January 2, 2015
I brag about one thing I’ve done more than any other. More than being a bestselling author, more than hanging out with George R.R. Martin. The thing I brag about most: getting to see the original production of Into the Woods on Broadway with Bernadette Peters. This musical is becoming one of the great classics, and Peters’ basically owns the role of the Witch. I feel like, just by being an observer, I’m a participant in a classic moment of American theater. I imagine it being like seeing Ethel Merman play Annie Oakley or Robert Preston as Howard Hill. It was pure luck that I was there, but I’m incredibly happy about it nonetheless.
So you can imagine that I approached the movie with a great deal of trepidation. I had the perfect Into the Woods experience once. That would never happen again. Why was I even here?
Turns out, I didn’t need to be worried. The open song made me cry, just like it always does, because it’s perfect and beautiful and one of the most high-energy openings in any musical anywhere. The entire first act is just about perfect, really. Great singing, great story, great cast. Loved it. “Agony” is worth the price of admission all by itself. (And not just because for a split second you see Chris Pine singing it, and think, “Captain Kirk is singing this!” and it’s so very appropriate…)
Unfortunately, the bliss was not to last because the filmmakers took a bit of a machete to the second act, much to the detriment of the play’s very rich themes and meanings. I’m very curious — how did the movie go over for someone who doesn’t know the stage version like the back of their hand? Because yeah, I know this show, and I missed what was missing.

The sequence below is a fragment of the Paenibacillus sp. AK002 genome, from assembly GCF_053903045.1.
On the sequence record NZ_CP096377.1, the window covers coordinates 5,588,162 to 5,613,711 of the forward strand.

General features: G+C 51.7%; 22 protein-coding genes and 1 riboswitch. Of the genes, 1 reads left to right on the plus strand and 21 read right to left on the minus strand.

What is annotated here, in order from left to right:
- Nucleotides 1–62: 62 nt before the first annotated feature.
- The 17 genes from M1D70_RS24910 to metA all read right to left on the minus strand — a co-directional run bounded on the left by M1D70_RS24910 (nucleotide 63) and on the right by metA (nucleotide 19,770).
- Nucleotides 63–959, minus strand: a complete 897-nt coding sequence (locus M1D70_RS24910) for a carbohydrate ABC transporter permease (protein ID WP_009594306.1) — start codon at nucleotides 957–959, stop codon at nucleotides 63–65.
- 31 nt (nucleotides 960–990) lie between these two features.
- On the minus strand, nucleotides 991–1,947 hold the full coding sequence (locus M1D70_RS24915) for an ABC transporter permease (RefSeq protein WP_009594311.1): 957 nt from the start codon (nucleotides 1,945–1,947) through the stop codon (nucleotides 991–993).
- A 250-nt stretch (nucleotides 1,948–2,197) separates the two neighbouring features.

SPOILERS: Just a brief discussion of what was cut. I know everyone’s mourning the loss of “Agony (Reprise),” which is one of the cattiest, most brilliant bits of story ever, and I would have just adored seeing Pine and Magnussen chew the scenery with it. But the song I missed most was “So Happy.” This is the start of the second act, and it resets all the characters with their “new normal.” It lets us all catch our breaths after the manic energy at the end of act one. But more than that it shows us a) what our characters have to lose now, and b) that not everything is perfect after all. By skipping that, the second act arrives abruptly with the Giant’s Wife smashing everything, and it feels like it’s come out of left field. And then there’s Rapunzel, who actually apparently gets a happily ever after in this version when none of the other characters do, which doesn’t feel right at all. This made the whole second act kind of a big “WUT?”
Anyway. The singing and music and acting was all just fine. Go for the music. Go for “Agony.” And then go look up the PBS American Playhouse video of the original Broadway production. Because Bernadette Peters.
December 29, 2014
Short review: If at any point during a movie ostensibly called “The Hobbit,” the phrase “The spice must flow!” passes through one’s mind, something has gone quite definitely wrong.
I’ll get this out of the way up front: all of the scenes with Bilbo Baggins in them were perfect. Wonderful. Martin Freeman lit up the screen, and I loved that thread of the movie to bits. The thing is, I wager those scenes account for less than half of the whole movie. This is a bit of a problem I think.
Really, I don’t know that I’ve ever seen a movie filled with more extraneous b.s. Irrelevant b.s. Any sort of plot and character thread involving Bilbo and Thorin and the quest and the mountain became so diffuse in this installment, it was hard to pick out at all. The more I think of it, the angrier I get, so I’m going to stop.
Except for just one more word about Tauriel, or as she is known among my friends, Extraniel, or sometimes Superfluel: She didn’t even get to do anything. If you’re going to build up this tragic romance between her and Kili, Sexiest of All the Dwarves (TM), at least give her the dignity of being able to destroy his killer, instead of having her fail and spending 15 more minutes of the movie watching Legolas almost kill him over and over and over again before finally killing him. (I don’t want to be the person who bitches at how the movie isn’t like the book — but Legolas isn’t even in the frakking book! Argh!) I’ve said it before — sometimes, a token female character really is worse than no female character at all.